The Dreamspeakers International Film Festival is an annual film festival in Edmonton, Alberta, which programs a lineup of films related to First Nations, Métis, Inuit and other international indigenous peoples. The festival's organizing committee and film selection process were restructured in response to the controversy before the second event was staged in 1993, and most later coverage of the festival has treated 1993 rather than 1992 as the launch date of the festival in its current form.

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  • The Dreamspeakers International Film Festival is an annual film festival in Edmonton, Alberta, which programs a lineup of films related to First Nations, Métis, Inuit and other international indigenous peoples. The oldest surviving indigenous film festival in Canada, it was first staged in 1992; however, its inaugural edition faced some controversy when the First Nations Filmmakers Alliance pressured the festival's organizing committee to pull several scheduled films which had not been made by indigenous filmmakers. The Filmmakers Alliance disputed six films, threatening to boycott Dreamspeakers and start their own competing film festival if their demands were not met; five of the six titles were ultimately pulled from the festival at the last minute, with the Alliance backing down only on the high-profile documentary film Incident at Oglala. John Paskievich, the director of the dropped film Sedna: The Making of a Myth, criticized the decision, asking "How much of a percentage of native content do you need to have? Do you need to submit to blood tests?", and Peter von Puttkamer criticized the exclusion of his films The Spirit of the Mask and Kecia: Words to Live By, calling special attention to the educational importance of Kecia as a documentary about a young First Nations girl living with HIV/AIDS. The festival's organizing committee and film selection process were restructured in response to the controversy before the second event was staged in 1993, and most later coverage of the festival has treated 1993 rather than 1992 as the launch date of the festival in its current form. For financial reasons, the festival was not staged in 1999 after failing to secure an arts grant from the city of Edmonton. It was revived in 2003 as a programming stream within the city's Global Visions Film Festival, before being officially relaunched as a separate event again in 2004. The festival also coordinates the Dreamspeakers Walk of Honour, a public walk of fame in the city's Beaver Hills House Park devoted to distinguished Canadian indigenous people. (en)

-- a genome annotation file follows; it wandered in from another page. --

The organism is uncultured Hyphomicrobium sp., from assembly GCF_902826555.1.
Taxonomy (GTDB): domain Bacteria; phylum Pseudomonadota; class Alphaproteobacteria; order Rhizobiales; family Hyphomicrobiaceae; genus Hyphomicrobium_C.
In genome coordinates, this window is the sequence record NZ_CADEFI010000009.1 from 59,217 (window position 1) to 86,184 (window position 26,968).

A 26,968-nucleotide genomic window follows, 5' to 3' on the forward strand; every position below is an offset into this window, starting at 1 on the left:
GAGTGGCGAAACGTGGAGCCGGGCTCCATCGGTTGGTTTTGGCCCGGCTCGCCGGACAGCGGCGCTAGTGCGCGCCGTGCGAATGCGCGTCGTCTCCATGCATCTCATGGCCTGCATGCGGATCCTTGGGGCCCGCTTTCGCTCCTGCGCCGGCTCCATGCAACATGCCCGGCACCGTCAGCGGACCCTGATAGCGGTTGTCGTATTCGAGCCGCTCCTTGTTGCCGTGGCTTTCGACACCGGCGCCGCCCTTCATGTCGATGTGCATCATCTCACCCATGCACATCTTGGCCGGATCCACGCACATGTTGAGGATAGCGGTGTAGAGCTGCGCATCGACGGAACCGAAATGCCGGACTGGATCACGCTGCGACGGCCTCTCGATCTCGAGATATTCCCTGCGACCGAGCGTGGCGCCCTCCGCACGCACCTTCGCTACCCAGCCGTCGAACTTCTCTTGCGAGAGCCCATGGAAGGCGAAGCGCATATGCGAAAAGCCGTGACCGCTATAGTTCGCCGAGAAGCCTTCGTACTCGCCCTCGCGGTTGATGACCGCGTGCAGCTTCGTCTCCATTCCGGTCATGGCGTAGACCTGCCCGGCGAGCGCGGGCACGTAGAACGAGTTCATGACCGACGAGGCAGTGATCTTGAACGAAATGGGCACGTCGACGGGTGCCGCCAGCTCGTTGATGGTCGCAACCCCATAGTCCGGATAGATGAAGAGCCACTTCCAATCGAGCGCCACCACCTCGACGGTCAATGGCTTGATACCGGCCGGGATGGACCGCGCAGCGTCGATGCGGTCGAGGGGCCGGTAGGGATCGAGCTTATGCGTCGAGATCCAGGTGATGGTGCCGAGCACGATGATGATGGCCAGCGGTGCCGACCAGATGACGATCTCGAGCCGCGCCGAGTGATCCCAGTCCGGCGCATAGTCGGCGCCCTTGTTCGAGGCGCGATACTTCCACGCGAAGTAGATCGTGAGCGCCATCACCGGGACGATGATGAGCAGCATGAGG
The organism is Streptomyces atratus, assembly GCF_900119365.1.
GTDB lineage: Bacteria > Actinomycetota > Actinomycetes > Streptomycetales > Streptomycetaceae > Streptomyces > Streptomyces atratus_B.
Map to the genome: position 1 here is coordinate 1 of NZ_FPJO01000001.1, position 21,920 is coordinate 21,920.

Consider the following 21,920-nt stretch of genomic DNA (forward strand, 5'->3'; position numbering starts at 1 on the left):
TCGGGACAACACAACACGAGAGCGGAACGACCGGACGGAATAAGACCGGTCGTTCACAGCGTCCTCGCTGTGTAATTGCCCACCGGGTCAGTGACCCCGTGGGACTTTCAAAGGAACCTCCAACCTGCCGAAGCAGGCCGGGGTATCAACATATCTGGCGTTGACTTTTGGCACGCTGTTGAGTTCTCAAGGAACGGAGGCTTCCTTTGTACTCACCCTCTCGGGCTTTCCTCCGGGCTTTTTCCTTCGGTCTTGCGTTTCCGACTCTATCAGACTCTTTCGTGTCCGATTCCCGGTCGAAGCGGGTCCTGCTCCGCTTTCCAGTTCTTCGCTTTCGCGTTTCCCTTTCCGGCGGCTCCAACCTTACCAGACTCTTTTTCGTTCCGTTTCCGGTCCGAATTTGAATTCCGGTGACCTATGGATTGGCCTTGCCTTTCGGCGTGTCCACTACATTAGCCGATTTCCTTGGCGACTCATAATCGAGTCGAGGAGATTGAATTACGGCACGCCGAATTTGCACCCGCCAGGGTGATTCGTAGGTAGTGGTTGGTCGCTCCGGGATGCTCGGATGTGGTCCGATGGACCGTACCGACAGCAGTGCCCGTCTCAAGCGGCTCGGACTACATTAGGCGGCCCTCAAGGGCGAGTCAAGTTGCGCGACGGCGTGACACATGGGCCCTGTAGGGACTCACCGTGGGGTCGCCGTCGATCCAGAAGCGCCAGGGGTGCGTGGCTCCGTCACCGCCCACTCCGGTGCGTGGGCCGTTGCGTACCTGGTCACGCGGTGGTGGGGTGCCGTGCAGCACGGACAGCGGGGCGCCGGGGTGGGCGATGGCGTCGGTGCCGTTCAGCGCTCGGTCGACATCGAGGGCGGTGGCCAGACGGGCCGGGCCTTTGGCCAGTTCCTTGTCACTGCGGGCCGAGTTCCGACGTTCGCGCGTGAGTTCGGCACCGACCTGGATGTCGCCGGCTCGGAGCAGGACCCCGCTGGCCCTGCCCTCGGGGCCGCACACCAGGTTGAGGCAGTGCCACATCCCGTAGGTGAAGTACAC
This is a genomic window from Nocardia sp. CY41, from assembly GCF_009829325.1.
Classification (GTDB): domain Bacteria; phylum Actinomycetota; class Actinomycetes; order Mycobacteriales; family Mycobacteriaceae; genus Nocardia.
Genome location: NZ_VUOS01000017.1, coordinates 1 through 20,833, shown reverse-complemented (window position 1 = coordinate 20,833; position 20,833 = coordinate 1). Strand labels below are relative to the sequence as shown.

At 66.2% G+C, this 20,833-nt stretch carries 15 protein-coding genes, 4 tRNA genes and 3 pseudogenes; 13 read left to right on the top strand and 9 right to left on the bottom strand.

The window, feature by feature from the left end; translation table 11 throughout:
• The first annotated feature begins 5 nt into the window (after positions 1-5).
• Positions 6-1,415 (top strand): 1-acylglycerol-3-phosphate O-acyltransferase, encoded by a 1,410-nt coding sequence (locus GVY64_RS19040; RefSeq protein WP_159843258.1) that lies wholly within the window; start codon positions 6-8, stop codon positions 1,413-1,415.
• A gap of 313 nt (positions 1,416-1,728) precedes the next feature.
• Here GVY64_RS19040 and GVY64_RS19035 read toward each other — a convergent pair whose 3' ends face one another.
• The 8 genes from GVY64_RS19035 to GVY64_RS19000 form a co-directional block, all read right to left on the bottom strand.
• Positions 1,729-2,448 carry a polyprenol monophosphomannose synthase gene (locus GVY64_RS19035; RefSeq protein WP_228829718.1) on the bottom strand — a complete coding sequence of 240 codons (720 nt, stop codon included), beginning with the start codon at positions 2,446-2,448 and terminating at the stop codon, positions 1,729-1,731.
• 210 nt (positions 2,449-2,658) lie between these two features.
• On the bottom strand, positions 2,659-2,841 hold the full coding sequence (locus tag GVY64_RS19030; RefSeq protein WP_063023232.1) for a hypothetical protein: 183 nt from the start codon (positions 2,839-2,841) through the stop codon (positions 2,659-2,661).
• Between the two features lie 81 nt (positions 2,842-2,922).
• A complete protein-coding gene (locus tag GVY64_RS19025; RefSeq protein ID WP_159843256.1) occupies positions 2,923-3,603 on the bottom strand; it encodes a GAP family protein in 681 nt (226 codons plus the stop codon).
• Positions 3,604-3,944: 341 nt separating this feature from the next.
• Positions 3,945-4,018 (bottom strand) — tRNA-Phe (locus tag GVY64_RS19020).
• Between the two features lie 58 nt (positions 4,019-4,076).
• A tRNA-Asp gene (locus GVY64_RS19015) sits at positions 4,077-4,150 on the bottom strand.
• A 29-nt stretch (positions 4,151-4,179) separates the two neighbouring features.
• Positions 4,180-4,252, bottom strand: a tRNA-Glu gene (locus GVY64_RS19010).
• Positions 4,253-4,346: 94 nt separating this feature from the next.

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  • The Dreamspeakers International Film Festival is an annual film festival in Edmonton, Alberta, which programs a lineup of films related to First Nations, Métis, Inuit and other international indigenous peoples. The festival's organizing committee and film selection process were restructured in response to the controversy before the second event was staged in 1993, and most later coverage of the festival has treated 1993 rather than 1992 as the launch date of the festival in its current form. (en)
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  • Dreamspeakers International Film Festival (en)
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